By Bob Hertzel
Times West Virginian
There was a moment late in Saturday afternoon’s unchallenging Cancun Challenge basketball game which saw West Virginia University streak past Presbyterian, 88-55, when West Virginia freshman Devin Williams went to the free-throw line for two shots.
At the moment, Williams possessed nine points and 10 rebounds, needing to make one of those two free throws for a double-double.
This, however, was no given, for he managed to have made only 6 of his last 17 from the line, perhaps the sole negative in what was shaping up to be a very positive freshman year.
As he stood there, teammate Eron Harris began chanting “DOUBLE-DOUBLE, DOUBLE-DOUBLE,” pulling hard for the freshman, who admits he was well aware of the situation.
“I knew,” he said, “but I’m more happy I went 2-for-2 (than that I got the double-double). I’ve kind of been struggling from the free-throw line.”
When both shots went through, you could see a look of relief and a look of satisfaction cross his face, perhaps understanding that much had transpired to take some of the pressure off him.
There was the chanting from Harris, of course, to show he had backing, and then there was an unseen moment involving Williams and coach Bob Huggins that had to ease any pressure he may have been feeling.
He had been on the bench with those nine points and 10 rebounds, itching to get back in to take a shot at the double-double, Huggins noticing it and putting him in, only to have him almost immediately kick one ball out of bounds.
In years past, especially with a freshman, Huggins might have yanked on his leash and brought him back to the bench, but Huggins senses something quite different with this team.
“When he kicked it out of bounds I said ‘What are we doing now? Trying to get a triple-double?’” he recalled, making a joke out of something he probably wouldn’t have found funny a year ago.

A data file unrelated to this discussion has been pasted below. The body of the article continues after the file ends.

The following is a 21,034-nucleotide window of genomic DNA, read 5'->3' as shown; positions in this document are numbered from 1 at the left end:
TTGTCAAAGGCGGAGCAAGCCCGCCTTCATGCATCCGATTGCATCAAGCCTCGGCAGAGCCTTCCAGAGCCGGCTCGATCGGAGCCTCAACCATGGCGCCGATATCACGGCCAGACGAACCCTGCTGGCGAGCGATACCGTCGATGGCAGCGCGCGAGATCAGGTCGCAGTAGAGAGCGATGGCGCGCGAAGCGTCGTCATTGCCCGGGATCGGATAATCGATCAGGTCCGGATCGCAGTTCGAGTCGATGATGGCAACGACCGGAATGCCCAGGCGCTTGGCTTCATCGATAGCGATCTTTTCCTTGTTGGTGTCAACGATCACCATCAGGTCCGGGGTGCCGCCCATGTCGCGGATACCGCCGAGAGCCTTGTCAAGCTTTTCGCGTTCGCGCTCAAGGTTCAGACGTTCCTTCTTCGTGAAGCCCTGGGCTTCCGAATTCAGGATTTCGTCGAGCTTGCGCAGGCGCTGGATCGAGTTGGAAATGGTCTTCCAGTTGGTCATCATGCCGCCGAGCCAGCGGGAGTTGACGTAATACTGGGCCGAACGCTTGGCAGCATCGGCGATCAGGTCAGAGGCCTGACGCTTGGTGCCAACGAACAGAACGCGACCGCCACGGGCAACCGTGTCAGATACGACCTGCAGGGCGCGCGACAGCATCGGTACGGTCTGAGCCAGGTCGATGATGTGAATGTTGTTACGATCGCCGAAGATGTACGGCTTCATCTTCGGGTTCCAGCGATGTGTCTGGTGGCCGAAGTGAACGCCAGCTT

“It’s a different deal,” Huggins said, talking of this year’s team. “They have a different relationship with each other. They have a different relationship with us.”
He then noted that earlier in the day the team had talked about their trip to Cancun to face Old Dominion on Tuesday and then St. Louis or Wisconsin.
“We were talking about what they need to bring on the trip. Juwan Staten said, ‘Now listen, this is a business trip. This isn’t a vacation.’ We haven’t had that in a while,” Huggins said.
“They like each other; they like being around each other. Devin is a big part of that. He has a great personality.”
Indeed, he does, for when asked if he was ready for the trip he replied, “Yeah, I’ve got my swim trunks and sandals packed.”
But he also added a caveat to it.
“This a business trip first,” he said.
With this team, business is becoming a pleasure. It is now 4-1 and, more important, it is bonding unlike anything we’ve seen in the last few years.
“Eron and Terry (Henderson) said they were going to make sure the new guys coming in weren’t going to be treated the way they were treated,” Huggins noted. “Not that they were treated bad, but it was kind of indifferent. Nobody ever really put their arm around them and said, ‘Welcome to the family.’
“They have gone out of their way to make sure it happens. That’s not a knock on the other guys. That’s just their personality.”
Huggins then related that Corey Blount, one of his better players at Cincinnati, was in town for this game.
“He was the Godfather of Bearcat basketball,” Huggins said. “Everyone who came in, Corey made sure he got to know them, welcomed them, said here’s my number, you need something, call. This is a guy playing in the NBA. He was the guy.
“I think that’s what some of these guys want to be. It’s a different kind of deal when you go in the gym and Da’Sean (Butler) is in there and working out and K.J. (Kevin Jones) is in there working out and Joe Alexander comes back and (Alex) Ruoff is back.
“All those guys are starting to come back and feel comfortable, feel like this home, and that has an effect on the new guys coming in.”
And it has an effect on the way they play.
Presbyterian never had a chance as it fell to 1-5, WVU getting 19 points from Harris, 16 from Staten, 14 from Remi Dibo and 11 from Williams while shooting 49.2 percent for the game and outrebounding the Blue Hose, 40-28.
The rebounding was so complete that Presbyterian only got one offensive rebound off the glass, the other two being balls knocked out of bounds by WVU.
Staten also had seven assists without a turnover and now has 38 assists and four turnovers for the season.
Jordan Downing had 18 points to lead Presbyterian.
Follow Bob Hertzel on Twitter @bhertzel